Inside: Mr. P gone. Science quiz. Writing/Reading.
Mr P. Gone
I will be gone for three days starting on Friday. I will be back on Wednesday. Please contact Paula in the main office with messages that need to get to kids: firstname.lastname@example.org
In my absence I’ve created some screencast lessons and projects that the kids will work on. I’m sorry about this.
Science Photosynthesis Quiz: Tuesday
We’ll have a science quiz on Tuesday. The kids are finishing up their work with some readings in class tomorrow. On Monday I scheduled in some study time in class with questions from the study guide, located by clicking here.
We’ve had a good time puzzling out what makes up the mass of trees (and other plants.) Our first guesses showed we thought about 40% of the weight of the wood in trees came from the weight of soil getting drawn up through the roots into the plant.
Other key elements — water, air, and (surprisingly) sunlight — were thought to contribute some of the mass, too.
Through the process of investigation and scientific reasoning, we eliminated soil, sunlight, and water as key contributors to the mass of trees. That left air, specifically carbon dioxide, as the key part of plant mass.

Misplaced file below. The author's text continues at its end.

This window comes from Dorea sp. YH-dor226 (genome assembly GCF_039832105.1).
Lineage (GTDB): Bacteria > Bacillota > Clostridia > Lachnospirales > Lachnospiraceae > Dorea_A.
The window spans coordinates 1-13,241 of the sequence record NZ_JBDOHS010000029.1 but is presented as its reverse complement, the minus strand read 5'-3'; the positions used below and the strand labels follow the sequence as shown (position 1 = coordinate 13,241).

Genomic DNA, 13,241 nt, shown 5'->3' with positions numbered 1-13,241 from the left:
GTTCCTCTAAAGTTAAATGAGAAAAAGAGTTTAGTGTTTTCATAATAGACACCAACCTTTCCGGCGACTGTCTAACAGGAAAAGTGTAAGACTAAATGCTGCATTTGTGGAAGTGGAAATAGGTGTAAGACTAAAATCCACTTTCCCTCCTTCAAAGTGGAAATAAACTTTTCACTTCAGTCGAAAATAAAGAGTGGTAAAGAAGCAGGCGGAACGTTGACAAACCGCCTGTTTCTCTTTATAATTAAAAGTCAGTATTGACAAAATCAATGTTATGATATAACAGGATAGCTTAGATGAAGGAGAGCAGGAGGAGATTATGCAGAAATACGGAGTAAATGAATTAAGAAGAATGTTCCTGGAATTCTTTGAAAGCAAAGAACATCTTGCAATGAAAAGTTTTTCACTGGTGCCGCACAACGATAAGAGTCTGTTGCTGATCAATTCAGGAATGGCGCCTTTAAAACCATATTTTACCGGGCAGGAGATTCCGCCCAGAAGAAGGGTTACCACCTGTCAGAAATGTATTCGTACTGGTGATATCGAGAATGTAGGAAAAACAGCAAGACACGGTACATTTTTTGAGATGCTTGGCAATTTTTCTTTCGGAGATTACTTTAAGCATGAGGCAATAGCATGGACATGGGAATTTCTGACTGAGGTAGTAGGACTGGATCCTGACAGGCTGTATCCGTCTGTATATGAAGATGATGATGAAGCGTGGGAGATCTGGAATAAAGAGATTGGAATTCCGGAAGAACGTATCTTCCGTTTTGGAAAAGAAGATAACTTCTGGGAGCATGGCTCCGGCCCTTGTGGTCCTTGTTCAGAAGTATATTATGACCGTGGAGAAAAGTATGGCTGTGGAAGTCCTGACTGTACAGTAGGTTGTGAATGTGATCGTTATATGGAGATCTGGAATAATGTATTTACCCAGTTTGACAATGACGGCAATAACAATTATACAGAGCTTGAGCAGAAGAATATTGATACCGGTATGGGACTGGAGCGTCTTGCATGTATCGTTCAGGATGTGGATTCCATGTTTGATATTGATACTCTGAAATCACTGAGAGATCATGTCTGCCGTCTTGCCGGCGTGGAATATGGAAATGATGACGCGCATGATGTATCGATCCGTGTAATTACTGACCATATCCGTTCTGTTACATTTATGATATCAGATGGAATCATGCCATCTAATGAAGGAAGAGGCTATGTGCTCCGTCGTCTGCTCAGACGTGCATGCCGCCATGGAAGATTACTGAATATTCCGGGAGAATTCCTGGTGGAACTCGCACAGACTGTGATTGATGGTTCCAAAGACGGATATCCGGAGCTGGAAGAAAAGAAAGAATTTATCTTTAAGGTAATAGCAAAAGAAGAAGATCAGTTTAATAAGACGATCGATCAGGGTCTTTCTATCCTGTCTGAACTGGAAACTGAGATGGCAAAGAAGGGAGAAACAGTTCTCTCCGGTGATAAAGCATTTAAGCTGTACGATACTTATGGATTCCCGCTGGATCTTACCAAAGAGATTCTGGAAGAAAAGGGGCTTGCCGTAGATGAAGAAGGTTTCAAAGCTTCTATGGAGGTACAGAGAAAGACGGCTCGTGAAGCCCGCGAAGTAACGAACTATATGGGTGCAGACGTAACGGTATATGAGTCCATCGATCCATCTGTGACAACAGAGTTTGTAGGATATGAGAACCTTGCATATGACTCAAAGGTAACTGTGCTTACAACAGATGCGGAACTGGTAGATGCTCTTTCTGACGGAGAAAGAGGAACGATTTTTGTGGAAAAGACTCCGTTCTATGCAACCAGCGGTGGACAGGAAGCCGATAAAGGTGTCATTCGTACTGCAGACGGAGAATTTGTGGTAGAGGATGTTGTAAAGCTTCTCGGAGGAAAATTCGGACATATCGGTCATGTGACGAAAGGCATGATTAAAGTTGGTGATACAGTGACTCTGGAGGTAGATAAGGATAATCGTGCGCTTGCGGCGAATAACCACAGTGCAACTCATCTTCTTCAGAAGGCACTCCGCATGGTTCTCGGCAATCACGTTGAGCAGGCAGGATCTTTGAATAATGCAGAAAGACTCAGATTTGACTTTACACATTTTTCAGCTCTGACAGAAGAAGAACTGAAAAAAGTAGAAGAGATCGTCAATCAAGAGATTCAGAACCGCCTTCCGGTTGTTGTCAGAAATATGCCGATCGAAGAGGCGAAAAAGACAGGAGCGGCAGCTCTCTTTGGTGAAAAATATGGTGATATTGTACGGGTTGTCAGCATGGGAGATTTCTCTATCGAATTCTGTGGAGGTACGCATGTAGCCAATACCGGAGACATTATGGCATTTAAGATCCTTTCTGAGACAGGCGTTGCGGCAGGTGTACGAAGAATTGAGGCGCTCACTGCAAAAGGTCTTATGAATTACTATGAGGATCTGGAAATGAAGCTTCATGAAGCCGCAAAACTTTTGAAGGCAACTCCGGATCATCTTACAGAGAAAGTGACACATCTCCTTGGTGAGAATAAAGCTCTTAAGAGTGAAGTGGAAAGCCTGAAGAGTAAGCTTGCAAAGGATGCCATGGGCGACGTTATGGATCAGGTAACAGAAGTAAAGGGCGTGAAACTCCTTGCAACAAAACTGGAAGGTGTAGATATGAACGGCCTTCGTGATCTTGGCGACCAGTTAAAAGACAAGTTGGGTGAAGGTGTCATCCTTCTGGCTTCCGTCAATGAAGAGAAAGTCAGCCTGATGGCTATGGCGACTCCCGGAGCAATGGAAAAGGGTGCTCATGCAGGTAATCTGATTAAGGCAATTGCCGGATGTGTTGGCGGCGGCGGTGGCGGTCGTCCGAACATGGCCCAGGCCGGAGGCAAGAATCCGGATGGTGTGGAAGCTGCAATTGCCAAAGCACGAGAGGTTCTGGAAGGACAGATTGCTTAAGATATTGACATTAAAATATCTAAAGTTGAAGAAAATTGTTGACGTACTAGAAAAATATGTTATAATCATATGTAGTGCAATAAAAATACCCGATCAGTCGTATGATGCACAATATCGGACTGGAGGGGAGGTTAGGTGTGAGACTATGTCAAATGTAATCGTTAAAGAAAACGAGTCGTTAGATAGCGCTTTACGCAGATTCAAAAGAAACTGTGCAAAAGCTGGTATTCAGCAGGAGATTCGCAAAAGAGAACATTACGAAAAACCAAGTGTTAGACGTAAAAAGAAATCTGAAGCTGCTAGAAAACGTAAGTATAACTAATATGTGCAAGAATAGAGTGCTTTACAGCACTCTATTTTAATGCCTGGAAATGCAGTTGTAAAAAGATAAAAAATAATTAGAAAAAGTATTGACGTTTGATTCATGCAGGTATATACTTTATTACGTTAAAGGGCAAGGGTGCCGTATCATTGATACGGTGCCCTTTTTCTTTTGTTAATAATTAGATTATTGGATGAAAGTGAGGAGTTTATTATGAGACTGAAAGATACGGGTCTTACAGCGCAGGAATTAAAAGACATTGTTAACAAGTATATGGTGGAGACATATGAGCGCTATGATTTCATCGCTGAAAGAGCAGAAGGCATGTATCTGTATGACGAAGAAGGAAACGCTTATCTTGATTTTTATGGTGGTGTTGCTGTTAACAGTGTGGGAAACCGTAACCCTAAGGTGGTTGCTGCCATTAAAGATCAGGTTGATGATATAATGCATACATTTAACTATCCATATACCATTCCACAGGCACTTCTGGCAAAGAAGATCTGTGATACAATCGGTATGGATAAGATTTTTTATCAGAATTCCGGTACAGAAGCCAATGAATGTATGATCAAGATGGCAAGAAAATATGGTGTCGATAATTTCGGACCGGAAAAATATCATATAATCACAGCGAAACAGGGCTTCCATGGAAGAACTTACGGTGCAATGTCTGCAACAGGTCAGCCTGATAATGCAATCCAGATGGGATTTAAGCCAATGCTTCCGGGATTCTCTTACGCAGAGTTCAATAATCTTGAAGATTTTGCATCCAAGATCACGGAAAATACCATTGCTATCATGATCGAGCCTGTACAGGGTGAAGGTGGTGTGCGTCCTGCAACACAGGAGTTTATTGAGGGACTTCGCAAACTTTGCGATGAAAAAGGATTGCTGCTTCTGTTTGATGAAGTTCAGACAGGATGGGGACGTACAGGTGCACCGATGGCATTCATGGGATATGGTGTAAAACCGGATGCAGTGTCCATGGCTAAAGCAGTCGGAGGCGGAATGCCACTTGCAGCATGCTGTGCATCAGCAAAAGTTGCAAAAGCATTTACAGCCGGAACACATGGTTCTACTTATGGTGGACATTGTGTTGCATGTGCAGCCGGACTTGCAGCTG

Just today we created a model that compares photosynthesis (the creation of food by green plants) to a food factory.
It was really fun to watch the kids developing ways to answer important scientific questions, including how to weigh air!
Writing and Reading
We’ve been writing realistic fiction narratives (with a theme) in class this week. There’s been a lot of energy on that project. The kids have been remarkably on-task as they write into their stories.
Our reading time has been spent reading stories like a writer, looking for how story writers write details, craft openings, dole out information to create suspense, and drawn out the description of important parts of the story.
We’ve marveled at the way simple words, well chosen and arranged, can so enter a reader’s mind that it will cause her to laugh, cry, be scared, or be joyful.
Next week we’ll work more on revising our writing.
Today I showed the kids this excellent video about a 1st-grader who, with the help of his classmates, created a remarkably good drawing of a swallow tail butterfly. I hoped to inspire them to revise their own work AND to give each other specific critique.